Fabric of Liverpool; Daysix David Charters Examines the History of George Henry Lee's Store

Article excerpt

Byline: David Charters

MEMORIES are always being stirred in the crazy brew of this city's folk history.

And, in its own way, George Henry Lee's has a proud place alongside the Liver Building, The Cavern, Goodison Park, Anfield and the two cathedrals.

Indeed, to some the department store was a secular cathedral, in which one worshipped good taste and "refainment", where the menu in the restaurant offered "aspic de foie gras" and people of standing sipped tea from bone china cups.

Those who had risen fast crooked their little fingers in a genteel manner to show everyone else that they, too, belonged to the middle-class.

For those were the days of the instant off.

Down the decades, countless thousands of feet have sunk into the generous pile of carpets laid lushly like a bishop's croquet lawn over the floors of this shop, which grew up with Liverpool, sharing her sorrows and triumphs.

"The shop was part of Liverpool's fabric," a company spokesman says.

But, in the ceaseless hum of daily life, how many eyes missed the splendours of the building, the stained glass windows, the sculpted cherubs, the numerous carvings on the exterior?

Now, as it approaches its final year on the present site at Basnett Street and Church Street, the store's management is collecting together items and memories from its glorious past, when shopping was a gracious occupation, when supermarkets knew their place and high streets were hushed on Sundays.

GEORGE Henry Lee, home of school uniforms and prams the size of carriages, was shopping for some people.

Of course, it has been John Lewis since 2002, but for Liverpudlians of a certain age, it has always been and always will be George Henry Lee's.

But time tramples sentiment and in March, 2008, during Liverpool's year as the European Capital of Culture, the shop will re-open in Grosvenor's Paradise Street development. Then it will, unquestionably, be called John Lewis, after the famous Partnership, which has owned the existing store since 1940, with the slogan "never knowingly undersold".

Contrasts colour life.

And that was particularly true in this port, which crept up the hill from the beckoning waters of the Mersey to become one of the great symbols of Britain's imperial might.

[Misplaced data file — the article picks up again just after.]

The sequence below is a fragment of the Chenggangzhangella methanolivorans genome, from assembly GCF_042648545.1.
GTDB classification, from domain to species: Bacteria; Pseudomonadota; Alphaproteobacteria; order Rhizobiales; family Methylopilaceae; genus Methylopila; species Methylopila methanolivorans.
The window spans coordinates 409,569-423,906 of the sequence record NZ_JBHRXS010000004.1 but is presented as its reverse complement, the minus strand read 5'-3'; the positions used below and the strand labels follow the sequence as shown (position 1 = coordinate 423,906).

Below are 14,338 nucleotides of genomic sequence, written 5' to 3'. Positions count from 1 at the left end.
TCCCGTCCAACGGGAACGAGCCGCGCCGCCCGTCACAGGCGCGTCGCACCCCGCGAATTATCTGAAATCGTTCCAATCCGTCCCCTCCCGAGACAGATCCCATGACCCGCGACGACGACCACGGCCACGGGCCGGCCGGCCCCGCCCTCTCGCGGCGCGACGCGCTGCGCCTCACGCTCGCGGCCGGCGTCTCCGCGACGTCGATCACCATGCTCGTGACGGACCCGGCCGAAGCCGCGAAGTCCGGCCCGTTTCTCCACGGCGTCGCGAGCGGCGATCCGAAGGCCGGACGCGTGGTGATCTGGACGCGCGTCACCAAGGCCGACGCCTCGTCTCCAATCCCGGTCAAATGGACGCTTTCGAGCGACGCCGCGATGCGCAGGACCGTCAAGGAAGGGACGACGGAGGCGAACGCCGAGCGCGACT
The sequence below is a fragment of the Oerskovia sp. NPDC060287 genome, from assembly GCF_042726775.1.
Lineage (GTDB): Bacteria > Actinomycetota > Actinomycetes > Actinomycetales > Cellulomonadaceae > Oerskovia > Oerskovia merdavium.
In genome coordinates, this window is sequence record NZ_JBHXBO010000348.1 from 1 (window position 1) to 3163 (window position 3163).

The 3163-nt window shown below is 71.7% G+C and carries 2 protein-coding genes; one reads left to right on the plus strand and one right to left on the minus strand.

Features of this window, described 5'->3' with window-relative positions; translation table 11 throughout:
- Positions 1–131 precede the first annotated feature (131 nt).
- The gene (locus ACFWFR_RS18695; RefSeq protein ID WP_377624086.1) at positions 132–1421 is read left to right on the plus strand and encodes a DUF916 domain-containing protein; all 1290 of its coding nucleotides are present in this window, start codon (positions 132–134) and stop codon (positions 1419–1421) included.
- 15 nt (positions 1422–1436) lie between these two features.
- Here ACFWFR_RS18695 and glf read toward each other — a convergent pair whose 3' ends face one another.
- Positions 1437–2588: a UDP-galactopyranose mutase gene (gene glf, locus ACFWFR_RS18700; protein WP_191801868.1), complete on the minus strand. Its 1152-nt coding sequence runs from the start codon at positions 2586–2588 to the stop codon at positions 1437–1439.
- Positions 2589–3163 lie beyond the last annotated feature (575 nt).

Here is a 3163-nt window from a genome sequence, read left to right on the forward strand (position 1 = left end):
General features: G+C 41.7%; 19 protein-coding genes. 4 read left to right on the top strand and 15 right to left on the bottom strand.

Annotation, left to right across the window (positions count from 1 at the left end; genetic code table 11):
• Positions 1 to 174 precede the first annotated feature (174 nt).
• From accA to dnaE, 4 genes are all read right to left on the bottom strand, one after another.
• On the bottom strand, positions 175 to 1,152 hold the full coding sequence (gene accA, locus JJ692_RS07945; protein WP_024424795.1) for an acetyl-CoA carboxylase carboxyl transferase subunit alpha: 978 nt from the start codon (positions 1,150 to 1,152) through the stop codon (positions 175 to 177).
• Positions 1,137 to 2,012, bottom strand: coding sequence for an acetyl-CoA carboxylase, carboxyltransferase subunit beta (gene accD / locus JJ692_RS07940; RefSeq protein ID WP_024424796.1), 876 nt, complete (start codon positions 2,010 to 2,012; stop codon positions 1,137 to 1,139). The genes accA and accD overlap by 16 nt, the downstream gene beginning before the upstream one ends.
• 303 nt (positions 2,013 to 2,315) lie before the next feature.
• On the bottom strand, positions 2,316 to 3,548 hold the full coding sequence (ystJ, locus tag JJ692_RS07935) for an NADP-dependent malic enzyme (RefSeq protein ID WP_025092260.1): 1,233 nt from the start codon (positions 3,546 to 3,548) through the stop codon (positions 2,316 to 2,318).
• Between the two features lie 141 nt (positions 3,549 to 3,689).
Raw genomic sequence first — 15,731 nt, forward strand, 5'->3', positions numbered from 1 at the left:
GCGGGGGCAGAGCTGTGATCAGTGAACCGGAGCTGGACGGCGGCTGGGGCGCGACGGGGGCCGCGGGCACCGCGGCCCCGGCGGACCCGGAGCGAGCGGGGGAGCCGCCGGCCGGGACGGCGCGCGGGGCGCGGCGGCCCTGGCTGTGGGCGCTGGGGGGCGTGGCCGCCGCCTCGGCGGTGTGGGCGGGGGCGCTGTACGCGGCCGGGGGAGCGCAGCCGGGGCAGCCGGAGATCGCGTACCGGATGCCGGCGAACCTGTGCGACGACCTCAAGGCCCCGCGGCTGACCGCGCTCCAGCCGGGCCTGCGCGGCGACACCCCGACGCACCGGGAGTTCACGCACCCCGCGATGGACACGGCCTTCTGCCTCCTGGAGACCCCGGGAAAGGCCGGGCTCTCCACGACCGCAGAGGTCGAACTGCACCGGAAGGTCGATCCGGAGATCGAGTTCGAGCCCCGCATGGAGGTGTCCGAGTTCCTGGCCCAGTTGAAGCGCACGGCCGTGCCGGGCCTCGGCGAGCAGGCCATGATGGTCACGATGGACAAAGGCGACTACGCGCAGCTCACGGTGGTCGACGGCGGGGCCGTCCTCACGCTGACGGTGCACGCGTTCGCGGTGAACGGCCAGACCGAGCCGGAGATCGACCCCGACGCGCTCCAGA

But, in the dripping and fetid courts on those long-gone days, you could hear the cries of babies sucking on the dry breasts of mothers, wearied by hunger and yearly childbirth.

You could also hear the tringtring from the bell on the door to the bonnet shop belonging to Henry Boswell Lee.

Soon the young women sitting straight in their finery on stools before the looking-glasses would be giggling, gasping and ribbing each other, as attentive assistants brought them a succession of hats in all the latest fashions.

Innocent and hopeful young faces flushed in the flattering reflections. Mr Lee bowed courteously.

"When out of doors, the properly dressed lady will find that bonnets are still considered the correct formal wear," he would advise.

"They can be decorated with ribbons, feathers or flowers."

Bonnets were all the rage then. A pillbox was favoured for visiting with coloured ribbon or velvet. The advertisements said that one would go well with sleek hair. But lace frills were ideal with a straw cartwheel. For home, the well-groomed young lady should pick a small cap made of guipure, taffeta or velvet.

Trans-Atlantic trade and the burgeoning Empire had made Liverpool. From a small port, it grew with astonishing rapidity during the 19th century. This was a place for ambitious young men.

With ambition comes wealth and a desire to look the part. Enter Henry Boswell Lee.

By 1835, he was a merchant in straw plaits for boaters and bonnets. His first shop was on James Street and then he moved to Hunter Street. …